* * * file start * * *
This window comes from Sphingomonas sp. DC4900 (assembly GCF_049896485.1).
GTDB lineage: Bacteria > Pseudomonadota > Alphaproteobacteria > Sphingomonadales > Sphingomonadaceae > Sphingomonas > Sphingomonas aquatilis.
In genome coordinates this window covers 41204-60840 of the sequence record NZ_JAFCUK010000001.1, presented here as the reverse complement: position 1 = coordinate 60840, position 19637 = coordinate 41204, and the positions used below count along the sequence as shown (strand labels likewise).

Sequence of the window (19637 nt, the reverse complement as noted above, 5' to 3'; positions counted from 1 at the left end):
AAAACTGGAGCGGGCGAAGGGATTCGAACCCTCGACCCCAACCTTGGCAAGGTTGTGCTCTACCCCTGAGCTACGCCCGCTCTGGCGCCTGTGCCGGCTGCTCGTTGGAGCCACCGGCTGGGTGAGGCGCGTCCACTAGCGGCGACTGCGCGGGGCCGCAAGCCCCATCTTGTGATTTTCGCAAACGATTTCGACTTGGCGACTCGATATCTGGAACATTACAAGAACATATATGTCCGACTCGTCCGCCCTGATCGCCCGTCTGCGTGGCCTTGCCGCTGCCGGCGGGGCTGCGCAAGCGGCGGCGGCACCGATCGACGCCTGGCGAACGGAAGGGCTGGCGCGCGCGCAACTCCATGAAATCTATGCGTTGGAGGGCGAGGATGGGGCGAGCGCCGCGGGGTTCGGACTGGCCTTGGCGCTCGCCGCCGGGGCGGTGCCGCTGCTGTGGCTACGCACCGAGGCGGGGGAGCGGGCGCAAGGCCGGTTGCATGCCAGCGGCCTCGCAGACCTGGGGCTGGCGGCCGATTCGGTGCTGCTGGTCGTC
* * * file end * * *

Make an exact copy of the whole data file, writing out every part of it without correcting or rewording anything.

This window comes from Sphingomonas sp. DC4900 (assembly GCF_049896485.1).
GTDB lineage: Bacteria > Pseudomonadota > Alphaproteobacteria > Sphingomonadales > Sphingomonadaceae > Sphingomonas > Sphingomonas aquatilis.
In genome coordinates this window covers 41204-60840 of the sequence record NZ_JAFCUK010000001.1, presented here as the reverse complement: position 1 = coordinate 60840, position 19637 = coordinate 41204, and the positions used below count along the sequence as shown (strand labels likewise).

Sequence of the window (19637 nt, the reverse complement as noted above, 5' to 3'; positions counted from 1 at the left end):
AAAACTGGAGCGGGCGAAGGGATTCGAACCCTCGACCCCAACCTTGGCAAGGTTGTGCTCTACCCCTGAGCTACGCCCGCTCTGGCGCCTGTGCCGGCTGCTCGTTGGAGCCACCGGCTGGGTGAGGCGCGTCCACTAGCGGCGACTGCGCGGGGCCGCAAGCCCCATCTTGTGATTTTCGCAAACGATTTCGACTTGGCGACTCGATATCTGGAACATTACAAGAACATATATGTCCGACTCGTCCGCCCTGATCGCCCGTCTGCGTGGCCTTGCCGCTGCCGGCGGGGCTGCGCAAGCGGCGGCGGCACCGATCGACGCCTGGCGAACGGAAGGGCTGGCGCGCGCGCAACTCCATGAAATCTATGCGTTGGAGGGCGAGGATGGGGCGAGCGCCGCGGGGTTCGGACTGGCCTTGGCGCTCGCCGCCGGGGCGGTGCCGCTGCTGTGGCTACGCACCGAGGCGGGGGAGCGGGCGCAAGGCCGGTTGCATGCCAGCGGCCTCGCAGACCTGGGGCTGGCGGCCGATTCGGTGCTGCTGGTCGTC